Initially, we met with the client to discuss their issues in order to find the best solution to their problems.  They were frustrated with this developer and since they did not know how much work he should or should not be able to do they didn’t know how to manage his role.  As we started talking, we also agreed that the hired developer was in fact experienced and incredibly knowledgeable. Overall, on paper, this client had everything they needed to get the job done. However, as the conversation progressed we quickly saw the issues. One of the largest problems was that the developer worked alone. This particular developer had great experience but simply did not have additional developers to share ideas with and learn from, ultimately leaving him a bit stuck.  Additionally, he was working with two other internal technical resources (one in marketing and one hardware) and essentially wasn’t collaborating well with the team. When the client came to us, our team was able to work with their developer, provide different ideas and offer additional help and support. Overall, this project was a success for our team and the client. We not only resolved the issue for the client but did so by collaborating with their internal team.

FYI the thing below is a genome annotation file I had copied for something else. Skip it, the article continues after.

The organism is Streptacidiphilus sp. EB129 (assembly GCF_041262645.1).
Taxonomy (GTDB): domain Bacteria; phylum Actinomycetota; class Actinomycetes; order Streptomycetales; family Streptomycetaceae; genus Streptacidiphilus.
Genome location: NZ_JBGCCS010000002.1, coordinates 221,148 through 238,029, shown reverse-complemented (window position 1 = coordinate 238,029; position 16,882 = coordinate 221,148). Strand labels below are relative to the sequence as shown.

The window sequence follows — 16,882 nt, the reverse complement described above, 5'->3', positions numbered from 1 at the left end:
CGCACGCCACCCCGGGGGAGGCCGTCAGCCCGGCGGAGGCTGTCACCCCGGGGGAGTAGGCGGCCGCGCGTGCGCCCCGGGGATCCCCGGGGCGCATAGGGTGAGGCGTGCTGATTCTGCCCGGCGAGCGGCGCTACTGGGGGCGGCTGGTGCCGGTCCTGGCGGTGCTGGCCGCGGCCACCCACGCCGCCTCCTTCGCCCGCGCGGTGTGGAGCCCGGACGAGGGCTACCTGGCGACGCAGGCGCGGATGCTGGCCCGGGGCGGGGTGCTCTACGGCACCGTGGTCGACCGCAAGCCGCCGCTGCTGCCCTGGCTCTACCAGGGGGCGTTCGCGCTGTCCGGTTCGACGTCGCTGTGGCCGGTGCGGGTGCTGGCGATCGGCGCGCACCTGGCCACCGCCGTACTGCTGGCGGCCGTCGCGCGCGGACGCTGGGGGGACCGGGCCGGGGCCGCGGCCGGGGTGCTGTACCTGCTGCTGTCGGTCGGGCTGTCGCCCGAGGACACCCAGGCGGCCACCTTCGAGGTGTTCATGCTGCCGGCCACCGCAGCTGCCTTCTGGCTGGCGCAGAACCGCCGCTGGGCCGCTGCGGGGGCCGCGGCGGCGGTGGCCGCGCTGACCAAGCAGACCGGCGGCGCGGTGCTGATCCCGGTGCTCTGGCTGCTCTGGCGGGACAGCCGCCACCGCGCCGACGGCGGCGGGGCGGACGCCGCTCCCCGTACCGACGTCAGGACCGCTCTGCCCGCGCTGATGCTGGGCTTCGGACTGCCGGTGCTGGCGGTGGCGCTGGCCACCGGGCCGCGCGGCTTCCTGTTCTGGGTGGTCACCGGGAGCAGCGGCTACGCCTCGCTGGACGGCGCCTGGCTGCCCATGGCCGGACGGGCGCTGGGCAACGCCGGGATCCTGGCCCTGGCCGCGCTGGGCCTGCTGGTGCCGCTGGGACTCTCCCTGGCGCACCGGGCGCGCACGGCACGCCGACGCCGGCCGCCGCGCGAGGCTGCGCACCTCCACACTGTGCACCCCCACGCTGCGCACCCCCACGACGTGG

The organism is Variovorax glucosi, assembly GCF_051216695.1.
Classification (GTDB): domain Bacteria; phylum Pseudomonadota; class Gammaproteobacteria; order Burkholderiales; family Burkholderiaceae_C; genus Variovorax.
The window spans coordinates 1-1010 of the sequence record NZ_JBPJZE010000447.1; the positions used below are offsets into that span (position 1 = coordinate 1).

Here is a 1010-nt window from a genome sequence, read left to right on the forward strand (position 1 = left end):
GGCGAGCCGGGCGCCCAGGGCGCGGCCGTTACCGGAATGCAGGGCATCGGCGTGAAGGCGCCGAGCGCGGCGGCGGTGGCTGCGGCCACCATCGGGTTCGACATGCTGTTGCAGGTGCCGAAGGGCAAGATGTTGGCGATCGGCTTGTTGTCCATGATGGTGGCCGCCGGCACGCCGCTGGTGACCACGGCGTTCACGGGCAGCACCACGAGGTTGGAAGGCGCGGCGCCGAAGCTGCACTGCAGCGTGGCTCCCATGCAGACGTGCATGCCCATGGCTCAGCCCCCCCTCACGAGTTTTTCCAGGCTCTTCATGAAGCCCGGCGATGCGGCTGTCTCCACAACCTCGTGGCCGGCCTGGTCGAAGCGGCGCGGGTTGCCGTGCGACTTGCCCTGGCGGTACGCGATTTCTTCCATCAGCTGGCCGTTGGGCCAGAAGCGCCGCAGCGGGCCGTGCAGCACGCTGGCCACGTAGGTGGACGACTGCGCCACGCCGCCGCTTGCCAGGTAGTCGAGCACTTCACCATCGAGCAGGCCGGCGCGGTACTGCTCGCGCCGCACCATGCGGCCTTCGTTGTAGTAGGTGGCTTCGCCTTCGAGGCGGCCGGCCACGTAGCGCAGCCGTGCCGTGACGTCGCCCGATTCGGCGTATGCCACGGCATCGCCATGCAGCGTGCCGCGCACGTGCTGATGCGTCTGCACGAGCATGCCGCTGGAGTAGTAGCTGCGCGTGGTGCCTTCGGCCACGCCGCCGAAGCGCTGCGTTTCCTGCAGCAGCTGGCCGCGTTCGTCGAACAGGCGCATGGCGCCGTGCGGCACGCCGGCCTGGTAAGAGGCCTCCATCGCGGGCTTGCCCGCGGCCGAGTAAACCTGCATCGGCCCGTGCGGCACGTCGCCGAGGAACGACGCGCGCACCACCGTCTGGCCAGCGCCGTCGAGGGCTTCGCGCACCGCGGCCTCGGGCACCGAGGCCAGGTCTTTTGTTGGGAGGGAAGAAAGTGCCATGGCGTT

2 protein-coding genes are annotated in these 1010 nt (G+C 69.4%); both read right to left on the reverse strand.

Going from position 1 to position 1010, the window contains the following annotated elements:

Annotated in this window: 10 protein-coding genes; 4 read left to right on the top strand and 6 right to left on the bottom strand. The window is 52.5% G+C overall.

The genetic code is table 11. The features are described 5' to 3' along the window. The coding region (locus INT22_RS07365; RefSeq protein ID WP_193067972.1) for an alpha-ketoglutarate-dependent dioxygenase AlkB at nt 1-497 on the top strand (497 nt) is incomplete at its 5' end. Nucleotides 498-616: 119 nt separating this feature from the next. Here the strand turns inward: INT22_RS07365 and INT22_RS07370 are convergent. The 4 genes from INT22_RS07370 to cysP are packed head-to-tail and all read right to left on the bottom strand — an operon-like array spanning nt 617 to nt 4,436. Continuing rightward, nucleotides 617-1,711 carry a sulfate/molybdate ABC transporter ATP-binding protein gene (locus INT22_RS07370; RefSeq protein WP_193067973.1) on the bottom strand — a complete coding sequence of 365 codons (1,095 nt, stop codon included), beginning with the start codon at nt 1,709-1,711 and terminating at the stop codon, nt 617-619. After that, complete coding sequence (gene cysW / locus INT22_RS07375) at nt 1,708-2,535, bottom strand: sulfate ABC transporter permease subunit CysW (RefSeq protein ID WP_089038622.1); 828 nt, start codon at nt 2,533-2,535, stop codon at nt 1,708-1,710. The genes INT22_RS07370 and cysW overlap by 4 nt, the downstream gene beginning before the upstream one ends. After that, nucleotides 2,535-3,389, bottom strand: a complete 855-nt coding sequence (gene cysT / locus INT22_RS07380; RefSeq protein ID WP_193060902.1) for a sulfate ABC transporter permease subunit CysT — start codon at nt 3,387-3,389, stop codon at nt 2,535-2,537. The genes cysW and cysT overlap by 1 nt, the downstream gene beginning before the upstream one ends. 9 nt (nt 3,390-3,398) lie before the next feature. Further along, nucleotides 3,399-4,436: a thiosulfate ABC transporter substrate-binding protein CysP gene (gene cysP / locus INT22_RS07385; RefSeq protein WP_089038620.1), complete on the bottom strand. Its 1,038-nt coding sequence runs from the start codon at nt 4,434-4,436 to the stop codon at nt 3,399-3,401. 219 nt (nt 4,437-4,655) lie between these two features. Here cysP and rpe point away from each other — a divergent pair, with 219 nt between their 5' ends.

This particular problem is something we have seen over and over again. People who are not used to managing IT projects often believe they can hire a good developer and that in it of itself will get the work done. In truth, developers always work better on a team. A team dynamic offers diversity in terms of knowledge and experience for individuals to bounce ideas off of each other. It also offers developers to get a breather and have someone else look at code, help troubleshoot or spot issues. Just as a great sport’s team is comprised of many varying degrees of talent, ultimately it is how they work together that proves the greatness of their success. A development team offers varying levels of experience and ideas because of each unique perspective offered by each individual. This is something we’ve really enjoyed offering at Switchbox. Our team encompasses developers who have worked together for years, who collaborate well and who compliment each other. Often Switchbox is able to take on a project and complete it faster and of higher quality because of the tremendous talent and partnership on our team.